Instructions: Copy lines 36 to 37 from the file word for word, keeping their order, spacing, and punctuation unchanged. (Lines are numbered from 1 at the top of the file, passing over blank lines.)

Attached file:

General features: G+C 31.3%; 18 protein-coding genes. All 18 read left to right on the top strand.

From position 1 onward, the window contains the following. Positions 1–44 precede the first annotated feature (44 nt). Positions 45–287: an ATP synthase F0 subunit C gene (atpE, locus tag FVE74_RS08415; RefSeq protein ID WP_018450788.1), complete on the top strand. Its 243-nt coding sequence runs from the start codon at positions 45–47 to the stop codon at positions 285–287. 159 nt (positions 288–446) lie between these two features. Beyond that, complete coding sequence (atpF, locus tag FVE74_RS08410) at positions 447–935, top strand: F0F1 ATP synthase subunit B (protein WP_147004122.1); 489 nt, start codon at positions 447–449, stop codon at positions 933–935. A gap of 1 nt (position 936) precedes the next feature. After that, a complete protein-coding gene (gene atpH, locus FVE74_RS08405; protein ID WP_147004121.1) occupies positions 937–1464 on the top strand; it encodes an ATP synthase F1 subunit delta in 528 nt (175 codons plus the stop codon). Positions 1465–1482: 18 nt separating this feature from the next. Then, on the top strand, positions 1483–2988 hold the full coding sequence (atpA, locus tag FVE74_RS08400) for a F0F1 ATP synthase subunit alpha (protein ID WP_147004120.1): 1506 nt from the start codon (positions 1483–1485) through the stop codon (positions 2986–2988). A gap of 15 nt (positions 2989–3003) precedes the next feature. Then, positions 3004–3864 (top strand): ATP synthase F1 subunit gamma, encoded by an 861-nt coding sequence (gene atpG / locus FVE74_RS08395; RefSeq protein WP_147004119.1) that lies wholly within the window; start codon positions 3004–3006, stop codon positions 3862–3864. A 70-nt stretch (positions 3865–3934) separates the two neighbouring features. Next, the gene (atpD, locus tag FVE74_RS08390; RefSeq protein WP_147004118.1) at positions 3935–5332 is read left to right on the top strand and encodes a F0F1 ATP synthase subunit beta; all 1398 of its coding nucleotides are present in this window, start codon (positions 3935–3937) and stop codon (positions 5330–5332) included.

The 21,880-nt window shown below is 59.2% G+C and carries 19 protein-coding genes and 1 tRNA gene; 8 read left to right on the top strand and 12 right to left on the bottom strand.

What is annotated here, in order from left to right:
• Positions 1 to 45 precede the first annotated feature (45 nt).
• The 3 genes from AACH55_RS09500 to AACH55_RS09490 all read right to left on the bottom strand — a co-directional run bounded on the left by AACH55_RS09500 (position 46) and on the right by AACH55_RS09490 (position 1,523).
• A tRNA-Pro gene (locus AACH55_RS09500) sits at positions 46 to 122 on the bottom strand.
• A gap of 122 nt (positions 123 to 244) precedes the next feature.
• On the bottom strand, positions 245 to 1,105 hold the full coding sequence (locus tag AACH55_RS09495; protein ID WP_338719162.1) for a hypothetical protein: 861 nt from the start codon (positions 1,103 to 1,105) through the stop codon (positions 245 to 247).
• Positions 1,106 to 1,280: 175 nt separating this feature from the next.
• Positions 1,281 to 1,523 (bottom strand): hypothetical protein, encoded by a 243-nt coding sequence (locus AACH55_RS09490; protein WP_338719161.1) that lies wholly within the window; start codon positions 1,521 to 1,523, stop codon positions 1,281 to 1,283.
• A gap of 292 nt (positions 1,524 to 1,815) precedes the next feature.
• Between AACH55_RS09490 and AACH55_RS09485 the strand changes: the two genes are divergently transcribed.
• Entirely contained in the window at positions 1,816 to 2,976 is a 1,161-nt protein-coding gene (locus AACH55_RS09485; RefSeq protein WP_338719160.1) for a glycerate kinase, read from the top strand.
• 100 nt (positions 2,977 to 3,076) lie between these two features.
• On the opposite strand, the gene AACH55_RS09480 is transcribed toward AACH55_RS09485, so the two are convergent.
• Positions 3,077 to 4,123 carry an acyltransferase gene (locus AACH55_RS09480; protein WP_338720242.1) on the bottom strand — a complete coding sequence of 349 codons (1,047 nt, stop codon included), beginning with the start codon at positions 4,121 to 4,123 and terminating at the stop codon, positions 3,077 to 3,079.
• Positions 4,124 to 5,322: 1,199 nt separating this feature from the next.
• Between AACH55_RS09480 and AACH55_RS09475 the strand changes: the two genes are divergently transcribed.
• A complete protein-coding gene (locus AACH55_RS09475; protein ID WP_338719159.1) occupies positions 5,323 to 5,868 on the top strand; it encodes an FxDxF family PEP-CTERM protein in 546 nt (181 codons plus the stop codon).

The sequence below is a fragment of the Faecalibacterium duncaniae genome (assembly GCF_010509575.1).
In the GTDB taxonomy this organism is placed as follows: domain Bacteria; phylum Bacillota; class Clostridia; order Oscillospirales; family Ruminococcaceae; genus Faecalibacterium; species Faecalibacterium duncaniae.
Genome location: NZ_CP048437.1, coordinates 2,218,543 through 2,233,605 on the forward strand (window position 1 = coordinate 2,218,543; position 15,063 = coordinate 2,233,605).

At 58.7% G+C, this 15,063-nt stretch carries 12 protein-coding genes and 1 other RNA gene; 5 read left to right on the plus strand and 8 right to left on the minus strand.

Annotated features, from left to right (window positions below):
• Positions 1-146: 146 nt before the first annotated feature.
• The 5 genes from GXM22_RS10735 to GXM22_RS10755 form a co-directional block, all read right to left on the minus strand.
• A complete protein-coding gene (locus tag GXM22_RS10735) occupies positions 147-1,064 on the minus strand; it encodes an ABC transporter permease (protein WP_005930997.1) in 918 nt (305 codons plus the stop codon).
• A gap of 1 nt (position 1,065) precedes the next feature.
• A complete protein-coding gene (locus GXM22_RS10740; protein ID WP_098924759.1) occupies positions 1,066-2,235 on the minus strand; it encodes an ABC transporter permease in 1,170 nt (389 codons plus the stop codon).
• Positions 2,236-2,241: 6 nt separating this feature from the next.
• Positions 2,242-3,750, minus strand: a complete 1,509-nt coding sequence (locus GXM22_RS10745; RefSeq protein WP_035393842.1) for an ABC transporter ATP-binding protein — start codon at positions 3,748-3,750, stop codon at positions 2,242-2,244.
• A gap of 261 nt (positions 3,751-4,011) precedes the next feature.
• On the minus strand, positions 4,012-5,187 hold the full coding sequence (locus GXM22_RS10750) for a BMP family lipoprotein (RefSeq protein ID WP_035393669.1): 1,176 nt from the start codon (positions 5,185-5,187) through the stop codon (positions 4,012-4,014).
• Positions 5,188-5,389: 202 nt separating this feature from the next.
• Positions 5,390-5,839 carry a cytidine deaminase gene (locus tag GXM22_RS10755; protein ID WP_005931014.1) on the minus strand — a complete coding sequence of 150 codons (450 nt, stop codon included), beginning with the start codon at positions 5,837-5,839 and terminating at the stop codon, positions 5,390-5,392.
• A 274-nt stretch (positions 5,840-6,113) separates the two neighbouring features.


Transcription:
• Positions 5,390-5,839 carry a cytidine deaminase gene (locus tag GXM22_RS10755; protein ID WP_005931014.1) on the minus strand — a complete coding sequence of 150 codons (450 nt, stop codon included), beginning with the start codon at positions 5,837-5,839 and terminating at the stop codon, positions 5,390-5,392.
• A 274-nt stretch (positions 5,840-6,113) separates the two neighbouring features.